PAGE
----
BREAKFAST WITH HUNTER
(director/producer/editor: Wayne Ewing; cinematographer: Mark Muhein/Steve York; cast: Hunter S. Thompson, Johnny Depp, Benicio Del Toro, John Cusack, P.J. O’Rourke,Terry Gilliam, Alex Cox, Warren Zevon, Jann Wenner, Ralph Steadman, Terry Gilliam; Runtime: 91; MPAA Rating: NR; Wayne Ewing Films & Gonzo International; 2003)
“One should take heart that there are no talking head interviews as there usually are in such documentaries.”
Reviewed by Dennis Schwartz
Breakfast With Hunter is an intimate documentary by Wayne Ewing (known for TV documentaries and the Homicide & Crime and Punishment serials) that chronicles a few rebellious incidents in the political doings of notorious gonzo journalist Dr. Hunter S. Thompson’s personal life and his struggles to bring his celebrated 1971 book “Fear and Loathing in Las Vegas” to fruition as a feature film in the way the author feels will do his labors justice. This cinema vérité film was shot in digital and spans many years on the trail of the cultural icon. Since I have always been amused by Hunter’s anti-social antics and irreverence, I found myself cheering for the film to work. I liked it for its lack of pretentiousness and for a chance to watch the rogue Aspen resident do his outrageous thing uninhibited, nevertheless I would have liked to have seen a more edgy film. The film should be of interest to those already in the fold, but I doubt if there’s a wider audience available. But then again, I can’t say that with certainty. Who knows, this ‘love letter to Hunter’ might spark an interest in those who are unfamiliar with him and who might be impressed with his direct way of speaking and find him worthy of celebratory status as the “Champion of Fun.” Maybe this video will get new fans to check out Hunter’s long list of books that have revolutionized the journalism field since the 1960s, from his classic on the Hell’s Angels to The Rum Diaries to On The Campaign Trail–his book covering the 1972 George McGovern campaign for president.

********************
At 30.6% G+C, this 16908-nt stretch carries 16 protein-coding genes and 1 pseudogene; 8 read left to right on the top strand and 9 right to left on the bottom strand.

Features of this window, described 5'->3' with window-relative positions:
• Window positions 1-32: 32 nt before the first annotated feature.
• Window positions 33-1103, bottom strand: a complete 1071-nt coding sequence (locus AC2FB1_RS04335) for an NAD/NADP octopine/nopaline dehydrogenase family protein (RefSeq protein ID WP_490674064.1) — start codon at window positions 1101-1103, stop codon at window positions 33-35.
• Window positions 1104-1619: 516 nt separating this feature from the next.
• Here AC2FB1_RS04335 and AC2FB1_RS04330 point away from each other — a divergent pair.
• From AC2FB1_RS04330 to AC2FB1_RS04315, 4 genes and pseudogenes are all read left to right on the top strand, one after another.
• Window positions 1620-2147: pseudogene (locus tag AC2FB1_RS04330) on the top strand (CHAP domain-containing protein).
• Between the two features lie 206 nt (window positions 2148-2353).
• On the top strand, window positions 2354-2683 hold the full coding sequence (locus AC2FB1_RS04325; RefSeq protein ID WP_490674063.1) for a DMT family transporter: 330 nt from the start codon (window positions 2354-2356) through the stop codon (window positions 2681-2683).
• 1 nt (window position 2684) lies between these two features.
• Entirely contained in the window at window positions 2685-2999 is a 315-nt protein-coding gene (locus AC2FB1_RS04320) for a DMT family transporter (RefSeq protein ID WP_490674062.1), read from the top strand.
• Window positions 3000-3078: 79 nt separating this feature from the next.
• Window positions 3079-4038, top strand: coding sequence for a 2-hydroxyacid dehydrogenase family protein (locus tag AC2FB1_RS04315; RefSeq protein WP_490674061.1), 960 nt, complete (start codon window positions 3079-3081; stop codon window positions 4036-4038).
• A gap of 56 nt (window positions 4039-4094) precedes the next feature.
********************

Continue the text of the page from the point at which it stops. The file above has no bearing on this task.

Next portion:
The documentary mainly covers Hunter’s collaboration on the film in 1996-97, as he’s shown artistically disagreeing with the original director/co-writer Alex Cox of “Fear and Loathing in Las Vegas” who wanted to put cartoon animation into the film. Cox was replaced after this volatile meeting with director Terry Gilliam. There are also varied shots with actors Benicio del Toro and Johnny Depp bonding with Hunter on the set of filming the movie they star in, with Depp playing Hunter. When not covering the making of the film, there are flashbacks to an earlier time when Hunter ran as a pot smoking “Freak Power” candidate for sheriff of Aspen–an election he narrowly lost to the more traditional candidate. Some of the home movie footage goes back as far as 30 years. The flashbacks include shots of Hunter relaxing in his residence in Owl Farm, many of him boozing it up with friends, and of his childishly playful visit (in the form of a fire extinguisher raid) to the posh but plastic Manhattan headquarters of the Rolling Stone magazine and their publisher Jann Wenner–his former publisher.
Ewing, a friend and neighbor of Thompson’s for many years, has shot a benign homage to the writer he obviously greatly admires. But there are enough zany moments that should please the author’s devout fan base, and one should take heart that there are no talking head interviews as there usually are in such documentaries. Adding immeasurable value to the film are the glimpses into Hunter’s private life that another filmmaker without such access might never have gotten.
REVIEWED ON 7/2/2004 GRADE: B